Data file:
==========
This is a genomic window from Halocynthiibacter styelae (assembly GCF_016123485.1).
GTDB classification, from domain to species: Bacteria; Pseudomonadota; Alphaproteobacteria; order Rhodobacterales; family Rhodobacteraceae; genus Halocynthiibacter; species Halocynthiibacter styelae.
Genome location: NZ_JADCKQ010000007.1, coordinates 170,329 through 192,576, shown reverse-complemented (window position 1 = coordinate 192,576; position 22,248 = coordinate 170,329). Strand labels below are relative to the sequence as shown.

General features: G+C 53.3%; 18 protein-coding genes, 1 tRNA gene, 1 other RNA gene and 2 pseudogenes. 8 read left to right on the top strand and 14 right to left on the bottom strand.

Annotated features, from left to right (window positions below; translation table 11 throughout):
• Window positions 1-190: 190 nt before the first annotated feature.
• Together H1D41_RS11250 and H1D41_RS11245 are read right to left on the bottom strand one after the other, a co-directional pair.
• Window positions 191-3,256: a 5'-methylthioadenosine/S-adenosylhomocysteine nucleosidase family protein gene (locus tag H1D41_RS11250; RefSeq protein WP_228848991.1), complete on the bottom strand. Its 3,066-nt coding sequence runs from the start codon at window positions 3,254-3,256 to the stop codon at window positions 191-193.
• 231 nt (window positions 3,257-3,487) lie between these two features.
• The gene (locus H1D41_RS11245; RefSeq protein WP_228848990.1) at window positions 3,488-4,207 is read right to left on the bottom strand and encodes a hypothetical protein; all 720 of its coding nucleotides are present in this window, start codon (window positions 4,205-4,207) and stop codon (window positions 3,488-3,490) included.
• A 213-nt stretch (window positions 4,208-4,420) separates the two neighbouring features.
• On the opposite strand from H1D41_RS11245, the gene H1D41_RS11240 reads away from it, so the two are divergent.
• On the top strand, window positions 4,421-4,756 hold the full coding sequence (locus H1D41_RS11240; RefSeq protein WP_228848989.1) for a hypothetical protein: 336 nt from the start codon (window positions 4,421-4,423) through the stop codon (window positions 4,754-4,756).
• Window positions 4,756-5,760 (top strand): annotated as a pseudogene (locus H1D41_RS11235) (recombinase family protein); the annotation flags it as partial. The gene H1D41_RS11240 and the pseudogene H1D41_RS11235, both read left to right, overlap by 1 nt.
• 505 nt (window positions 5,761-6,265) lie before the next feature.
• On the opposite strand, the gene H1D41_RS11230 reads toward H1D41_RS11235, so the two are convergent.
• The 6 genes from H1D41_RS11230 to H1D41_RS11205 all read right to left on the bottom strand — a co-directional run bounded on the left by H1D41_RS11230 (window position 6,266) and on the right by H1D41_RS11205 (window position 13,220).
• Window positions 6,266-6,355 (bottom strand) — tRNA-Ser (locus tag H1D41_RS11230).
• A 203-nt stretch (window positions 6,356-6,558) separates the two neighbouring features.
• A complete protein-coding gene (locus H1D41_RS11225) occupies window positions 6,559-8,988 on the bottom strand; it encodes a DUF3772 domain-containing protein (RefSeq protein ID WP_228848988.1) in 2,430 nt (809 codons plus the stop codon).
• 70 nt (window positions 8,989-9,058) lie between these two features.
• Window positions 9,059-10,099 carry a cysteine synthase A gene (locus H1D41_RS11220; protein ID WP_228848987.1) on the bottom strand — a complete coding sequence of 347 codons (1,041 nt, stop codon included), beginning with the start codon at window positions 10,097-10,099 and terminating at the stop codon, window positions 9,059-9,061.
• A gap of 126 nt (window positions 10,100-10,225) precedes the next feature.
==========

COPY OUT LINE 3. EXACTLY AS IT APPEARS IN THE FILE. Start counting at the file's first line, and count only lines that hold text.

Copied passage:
Genome location: NZ_JADCKQ010000007.1, coordinates 170,329 through 192,576, shown reverse-complemented (window position 1 = coordinate 192,576; position 22,248 = coordinate 170,329). Strand labels below are relative to the sequence as shown.